Pure vision is more in need of an open mind than a perfect soul. (1993)
When the wisdom of the present is blinded by its own arrogant magnificence, only the reckless belligerence of youth is capable of saving us of from ourselves. Had this not been an integral part of human evolution, life as we know it would never have been possible, would never change. . . would never get better.
Cities need three things to survive as communities in which living is vibrant: “local” schools with no need for busing, varied faith centers serving the spiritual needs of residents and “piazzas” – community gathering places centered in such a way that neighbours of every stripe and hue can congregate and share.
Everything. . . including democracy, has a best before date.
Over-reaction is what authorities too often do when an event occurs before which they should have taken action.
There will always be those who will do anything to keep us frightened. Our best response is to be even more resolute, even more determined, even more brave.
The greatest abusers of this era of victimhood are those who treat it as a windfall.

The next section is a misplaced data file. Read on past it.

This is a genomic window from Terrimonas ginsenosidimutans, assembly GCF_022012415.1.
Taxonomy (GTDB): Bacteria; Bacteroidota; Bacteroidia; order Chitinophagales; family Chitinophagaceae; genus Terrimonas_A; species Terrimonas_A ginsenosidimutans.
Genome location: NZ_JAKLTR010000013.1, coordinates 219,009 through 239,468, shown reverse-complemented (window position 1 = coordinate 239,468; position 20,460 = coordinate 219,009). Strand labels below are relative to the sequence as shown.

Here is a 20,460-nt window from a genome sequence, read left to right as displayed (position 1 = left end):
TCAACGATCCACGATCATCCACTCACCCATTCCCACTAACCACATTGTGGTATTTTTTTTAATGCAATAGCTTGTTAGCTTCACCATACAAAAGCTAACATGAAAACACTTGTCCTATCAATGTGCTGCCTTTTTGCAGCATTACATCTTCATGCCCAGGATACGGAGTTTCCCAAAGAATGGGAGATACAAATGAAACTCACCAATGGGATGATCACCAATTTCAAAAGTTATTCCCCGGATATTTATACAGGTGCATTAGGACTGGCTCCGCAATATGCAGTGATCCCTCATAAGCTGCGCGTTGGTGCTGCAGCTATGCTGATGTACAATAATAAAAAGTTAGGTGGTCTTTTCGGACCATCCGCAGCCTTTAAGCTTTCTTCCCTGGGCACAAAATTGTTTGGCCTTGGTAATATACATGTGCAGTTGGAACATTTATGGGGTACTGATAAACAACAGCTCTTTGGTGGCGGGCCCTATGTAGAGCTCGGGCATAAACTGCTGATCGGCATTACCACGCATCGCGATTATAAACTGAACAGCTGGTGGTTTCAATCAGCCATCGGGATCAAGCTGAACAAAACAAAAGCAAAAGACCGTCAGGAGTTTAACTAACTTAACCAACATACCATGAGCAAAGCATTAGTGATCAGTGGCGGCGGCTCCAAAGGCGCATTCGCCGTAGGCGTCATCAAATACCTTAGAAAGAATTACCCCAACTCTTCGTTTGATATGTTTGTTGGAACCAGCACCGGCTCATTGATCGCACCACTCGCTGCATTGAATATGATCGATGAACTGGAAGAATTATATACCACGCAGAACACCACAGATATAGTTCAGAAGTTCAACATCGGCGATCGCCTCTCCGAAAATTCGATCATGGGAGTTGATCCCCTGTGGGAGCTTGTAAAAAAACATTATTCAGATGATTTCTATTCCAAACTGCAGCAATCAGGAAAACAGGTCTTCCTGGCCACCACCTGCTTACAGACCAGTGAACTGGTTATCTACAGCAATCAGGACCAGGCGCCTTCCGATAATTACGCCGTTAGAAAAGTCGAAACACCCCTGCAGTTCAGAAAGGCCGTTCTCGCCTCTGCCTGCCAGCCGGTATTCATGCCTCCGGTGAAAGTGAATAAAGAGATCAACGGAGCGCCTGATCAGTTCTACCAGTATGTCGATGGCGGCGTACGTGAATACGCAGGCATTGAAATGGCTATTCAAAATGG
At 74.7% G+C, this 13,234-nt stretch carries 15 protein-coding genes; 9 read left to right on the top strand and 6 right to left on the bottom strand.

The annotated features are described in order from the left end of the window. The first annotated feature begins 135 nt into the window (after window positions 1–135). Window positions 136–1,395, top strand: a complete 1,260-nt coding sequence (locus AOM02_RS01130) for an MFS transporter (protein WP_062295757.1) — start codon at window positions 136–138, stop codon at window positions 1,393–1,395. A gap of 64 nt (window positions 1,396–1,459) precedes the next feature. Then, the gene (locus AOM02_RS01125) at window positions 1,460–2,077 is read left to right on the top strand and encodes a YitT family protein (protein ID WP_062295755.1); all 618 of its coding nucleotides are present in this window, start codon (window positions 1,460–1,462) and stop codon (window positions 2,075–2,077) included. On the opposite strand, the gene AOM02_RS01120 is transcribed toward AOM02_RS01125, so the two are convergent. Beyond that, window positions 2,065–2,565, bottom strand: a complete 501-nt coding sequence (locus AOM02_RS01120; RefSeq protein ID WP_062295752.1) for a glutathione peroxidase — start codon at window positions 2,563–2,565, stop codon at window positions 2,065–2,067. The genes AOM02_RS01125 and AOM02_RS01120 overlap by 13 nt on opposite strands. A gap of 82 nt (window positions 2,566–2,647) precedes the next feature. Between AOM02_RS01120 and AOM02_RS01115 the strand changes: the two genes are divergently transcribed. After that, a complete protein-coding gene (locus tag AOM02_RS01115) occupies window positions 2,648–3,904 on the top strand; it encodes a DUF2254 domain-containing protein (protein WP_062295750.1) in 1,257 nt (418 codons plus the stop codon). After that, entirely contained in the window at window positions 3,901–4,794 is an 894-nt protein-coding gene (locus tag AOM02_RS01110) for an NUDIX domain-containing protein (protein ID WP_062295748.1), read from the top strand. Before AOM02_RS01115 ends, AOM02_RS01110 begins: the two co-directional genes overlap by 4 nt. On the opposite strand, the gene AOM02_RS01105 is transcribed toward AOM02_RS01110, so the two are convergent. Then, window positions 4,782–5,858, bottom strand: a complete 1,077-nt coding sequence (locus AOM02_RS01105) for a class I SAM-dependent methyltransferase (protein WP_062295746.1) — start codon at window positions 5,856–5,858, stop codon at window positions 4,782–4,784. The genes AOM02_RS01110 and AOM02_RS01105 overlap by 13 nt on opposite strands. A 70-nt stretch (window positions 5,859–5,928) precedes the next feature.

Societies once gathered in community and in empathy to help find and reconnect a lost child. Today, crowds gather to berate the parent for negligence at having “allowed” the child to get lost in the first place.
2 main indicators of a society’s overall health are the levels of freedom children of all ages exercise within a nurturing environment and the level of inclusion elders enjoy within a community. If a hard look is taken at North American society, children are rarely heard from or seen on city streets and parks at any time during a given year. And after the age of 70 or so, elders rarely partake in communal activities other than those found in “their” homes for the aged. If these can be considered indicators, would it be reasonable to assume that the well-being of North America is rather precarious in the areas of both physical and mental health?
A society which needs to feel good rather than think well courts extinction.